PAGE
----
"Yes," I [Socrates] said, "now I understand: the question which you would have me consider is, not only how a State, but how a luxurious State is created; and possibly there is no harm in this, for in such a State we shall be more likely to see how justice and injustice originate. In my opinion the true and healthy condition of the State is the one which I have described. But if you wish also to see a State at fever-heat, I have no objection. For I suspect that many will not be satisfied with the simpler way of life. They will be for adding sofas, and tables, and other furniture; also dainties, and perfumes, and incense, and courtesans, and cakes, all these not of one sort only, but in every variety; we must go beyond the necessaries [necessities] of which I was at first speaking, such as houses, and clothes, and shoes: the arts of the painter and the embroiderer will have to be set in motion, and gold and ivory and all sorts of materials must be procured."

Your interpretation, then, is that the society portrayed in The Republic is not the ideal society at all, but simply a society that Plato's Socrates conjured as a model to be picked apart?
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Reply Sun 17 May, 2009 05:54 pm
Can I ask which translation you are reading? As someone that has become familiar with a couple different translations, I highly recommend the one by Tom Griffith which is edited by G.R.F. Ferrari, and published by Cambridge University Press. They took the Greek text, and translated it into English with a conversational tone in mind. Rather than wallowing in obscurities like many translators of Plato, they focused on adapting it to English as best as they possibly can. I think I payed the minimal price with shipping that you can on Amazon for the text, and from what I have read of it (considering I study the ancient Greek language), it is the best translation out there. Literal Greek translations always run into meaning problems. These guys seemed to have figured it out.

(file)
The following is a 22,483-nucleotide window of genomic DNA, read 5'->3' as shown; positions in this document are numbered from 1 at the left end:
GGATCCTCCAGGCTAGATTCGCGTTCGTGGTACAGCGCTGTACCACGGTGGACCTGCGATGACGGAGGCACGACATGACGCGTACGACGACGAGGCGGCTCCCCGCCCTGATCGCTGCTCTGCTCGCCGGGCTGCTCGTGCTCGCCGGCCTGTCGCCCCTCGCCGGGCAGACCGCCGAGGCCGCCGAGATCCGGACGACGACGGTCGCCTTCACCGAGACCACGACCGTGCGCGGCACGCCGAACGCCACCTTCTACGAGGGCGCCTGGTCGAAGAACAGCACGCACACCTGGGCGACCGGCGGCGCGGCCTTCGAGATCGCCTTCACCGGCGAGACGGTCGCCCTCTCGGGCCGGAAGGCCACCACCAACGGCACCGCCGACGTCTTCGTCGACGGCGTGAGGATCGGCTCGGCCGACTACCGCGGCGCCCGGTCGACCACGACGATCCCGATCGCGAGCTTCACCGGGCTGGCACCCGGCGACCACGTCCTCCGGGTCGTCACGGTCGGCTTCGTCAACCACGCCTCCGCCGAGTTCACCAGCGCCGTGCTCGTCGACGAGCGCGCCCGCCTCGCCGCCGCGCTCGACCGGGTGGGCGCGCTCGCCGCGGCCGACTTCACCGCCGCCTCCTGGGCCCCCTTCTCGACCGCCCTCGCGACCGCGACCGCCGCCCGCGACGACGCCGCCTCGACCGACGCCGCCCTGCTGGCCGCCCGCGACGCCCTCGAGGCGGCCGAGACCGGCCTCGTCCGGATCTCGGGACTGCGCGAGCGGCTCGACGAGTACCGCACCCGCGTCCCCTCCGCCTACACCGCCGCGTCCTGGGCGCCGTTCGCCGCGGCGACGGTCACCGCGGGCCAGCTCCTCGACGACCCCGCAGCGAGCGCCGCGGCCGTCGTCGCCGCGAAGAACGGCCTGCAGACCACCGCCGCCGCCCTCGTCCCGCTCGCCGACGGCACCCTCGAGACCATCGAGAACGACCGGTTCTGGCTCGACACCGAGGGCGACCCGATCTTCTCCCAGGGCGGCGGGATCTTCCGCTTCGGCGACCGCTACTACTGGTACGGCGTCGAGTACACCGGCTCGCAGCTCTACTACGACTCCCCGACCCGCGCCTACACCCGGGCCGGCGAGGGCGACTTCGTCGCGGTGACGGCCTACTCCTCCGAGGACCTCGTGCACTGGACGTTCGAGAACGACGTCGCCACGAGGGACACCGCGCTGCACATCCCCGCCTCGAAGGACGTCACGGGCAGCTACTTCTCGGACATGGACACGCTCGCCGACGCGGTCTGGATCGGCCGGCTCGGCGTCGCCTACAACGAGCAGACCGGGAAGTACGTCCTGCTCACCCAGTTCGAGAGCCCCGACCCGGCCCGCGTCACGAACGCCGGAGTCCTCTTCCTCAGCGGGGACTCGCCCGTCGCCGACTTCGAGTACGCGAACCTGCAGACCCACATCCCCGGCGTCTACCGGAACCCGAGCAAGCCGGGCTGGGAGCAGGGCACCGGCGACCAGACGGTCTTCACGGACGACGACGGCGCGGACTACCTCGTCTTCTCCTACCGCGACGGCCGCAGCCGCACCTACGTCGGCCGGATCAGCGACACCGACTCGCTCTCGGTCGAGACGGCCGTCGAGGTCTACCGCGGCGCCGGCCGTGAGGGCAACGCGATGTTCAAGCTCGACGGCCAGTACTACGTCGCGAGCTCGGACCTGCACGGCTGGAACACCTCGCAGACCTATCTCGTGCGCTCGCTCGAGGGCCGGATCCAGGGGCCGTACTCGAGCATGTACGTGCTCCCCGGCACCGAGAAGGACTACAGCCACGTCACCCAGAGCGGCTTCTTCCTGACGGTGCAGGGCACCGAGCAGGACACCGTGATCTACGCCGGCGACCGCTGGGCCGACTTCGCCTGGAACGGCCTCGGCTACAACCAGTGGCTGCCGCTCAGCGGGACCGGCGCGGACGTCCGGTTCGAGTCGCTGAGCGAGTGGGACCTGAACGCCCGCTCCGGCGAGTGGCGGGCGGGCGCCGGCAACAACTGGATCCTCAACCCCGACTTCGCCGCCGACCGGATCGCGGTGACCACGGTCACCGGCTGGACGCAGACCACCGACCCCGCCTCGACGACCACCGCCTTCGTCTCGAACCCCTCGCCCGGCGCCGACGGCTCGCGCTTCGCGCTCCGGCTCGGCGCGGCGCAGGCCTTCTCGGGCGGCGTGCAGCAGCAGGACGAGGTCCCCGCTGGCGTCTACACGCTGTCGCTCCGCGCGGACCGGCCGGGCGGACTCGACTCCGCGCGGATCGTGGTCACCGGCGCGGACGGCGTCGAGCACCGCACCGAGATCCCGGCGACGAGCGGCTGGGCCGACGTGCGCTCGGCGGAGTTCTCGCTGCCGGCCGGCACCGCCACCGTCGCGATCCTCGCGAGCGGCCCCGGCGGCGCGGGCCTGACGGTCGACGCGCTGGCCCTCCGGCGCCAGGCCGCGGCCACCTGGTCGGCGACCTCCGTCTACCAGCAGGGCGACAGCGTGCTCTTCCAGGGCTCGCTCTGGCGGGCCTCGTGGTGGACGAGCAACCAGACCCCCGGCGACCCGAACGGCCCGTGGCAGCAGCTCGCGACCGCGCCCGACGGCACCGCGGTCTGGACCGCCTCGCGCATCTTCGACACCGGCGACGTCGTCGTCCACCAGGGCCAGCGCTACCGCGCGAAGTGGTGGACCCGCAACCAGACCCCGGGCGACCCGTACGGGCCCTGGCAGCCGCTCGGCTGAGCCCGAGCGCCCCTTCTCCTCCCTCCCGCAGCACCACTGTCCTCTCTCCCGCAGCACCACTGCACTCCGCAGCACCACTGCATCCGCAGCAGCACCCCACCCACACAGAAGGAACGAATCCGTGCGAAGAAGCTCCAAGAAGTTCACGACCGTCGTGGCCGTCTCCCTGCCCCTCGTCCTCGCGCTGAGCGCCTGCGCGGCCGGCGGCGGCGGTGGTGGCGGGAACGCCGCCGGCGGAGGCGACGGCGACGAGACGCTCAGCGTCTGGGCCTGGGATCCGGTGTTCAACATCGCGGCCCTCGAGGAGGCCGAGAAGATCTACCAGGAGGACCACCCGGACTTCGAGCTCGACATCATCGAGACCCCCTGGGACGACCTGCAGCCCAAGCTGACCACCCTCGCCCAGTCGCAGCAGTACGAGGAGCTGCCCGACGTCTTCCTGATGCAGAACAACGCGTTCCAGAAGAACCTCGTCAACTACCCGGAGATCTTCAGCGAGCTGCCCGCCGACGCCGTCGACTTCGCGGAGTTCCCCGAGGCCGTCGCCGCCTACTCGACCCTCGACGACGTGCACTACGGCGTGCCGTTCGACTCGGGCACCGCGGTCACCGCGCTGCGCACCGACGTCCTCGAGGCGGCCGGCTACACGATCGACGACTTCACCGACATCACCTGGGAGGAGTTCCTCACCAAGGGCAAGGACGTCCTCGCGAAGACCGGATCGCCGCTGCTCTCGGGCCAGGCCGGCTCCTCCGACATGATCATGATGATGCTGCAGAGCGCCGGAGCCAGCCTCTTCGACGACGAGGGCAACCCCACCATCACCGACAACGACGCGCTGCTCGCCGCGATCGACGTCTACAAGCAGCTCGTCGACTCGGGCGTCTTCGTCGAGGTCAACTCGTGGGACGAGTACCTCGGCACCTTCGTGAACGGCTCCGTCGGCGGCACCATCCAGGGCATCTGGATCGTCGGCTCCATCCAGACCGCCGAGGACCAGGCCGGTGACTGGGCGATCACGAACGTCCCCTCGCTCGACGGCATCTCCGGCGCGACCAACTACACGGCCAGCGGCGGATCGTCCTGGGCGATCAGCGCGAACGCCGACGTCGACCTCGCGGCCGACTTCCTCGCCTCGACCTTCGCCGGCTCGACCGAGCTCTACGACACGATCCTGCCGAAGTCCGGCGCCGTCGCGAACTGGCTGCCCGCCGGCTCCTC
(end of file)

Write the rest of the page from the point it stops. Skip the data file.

Just so you know, this reading is not my original thought on Plato. I had read it in my Intro to Philo class, and pretty much agreed with the status quo on what it meant and stood for. Then my favorite philosophy professor, happened to enlighten me on what Plato is attempting to do in the Republic. Its been a while since I have read it so I cannot remember the exact point where they go back to the original argument, but if I remember correctly it is in book VI. Hopefully, by the time you get that far, I will have figured out the exact point, and we can discuss this further.

As far as I can tell, though, Plato never endorsed the Guardian state, but rather used it as a model to try to figure out where injustice enters into a society. I think when he starts talking about the philosopher king, and why they are best suited to rule, is about the time that they revisit what they had started in Book II. The Republic also then makes even more sense after reading the Theaetetus, the Sophist, and the Statesman when seen in this light. Otherwise, it almost seems like Plato was rather senile and had no clue as to what he was trying to get at. Whether or not anyone agrees with me, but I think he may have been a little senile by the time he wrote the Laws. But by that time, democracy had been overthrown in Greece, and Plato was probably rather bitter about the loss of his mentor, and the direction of Athens.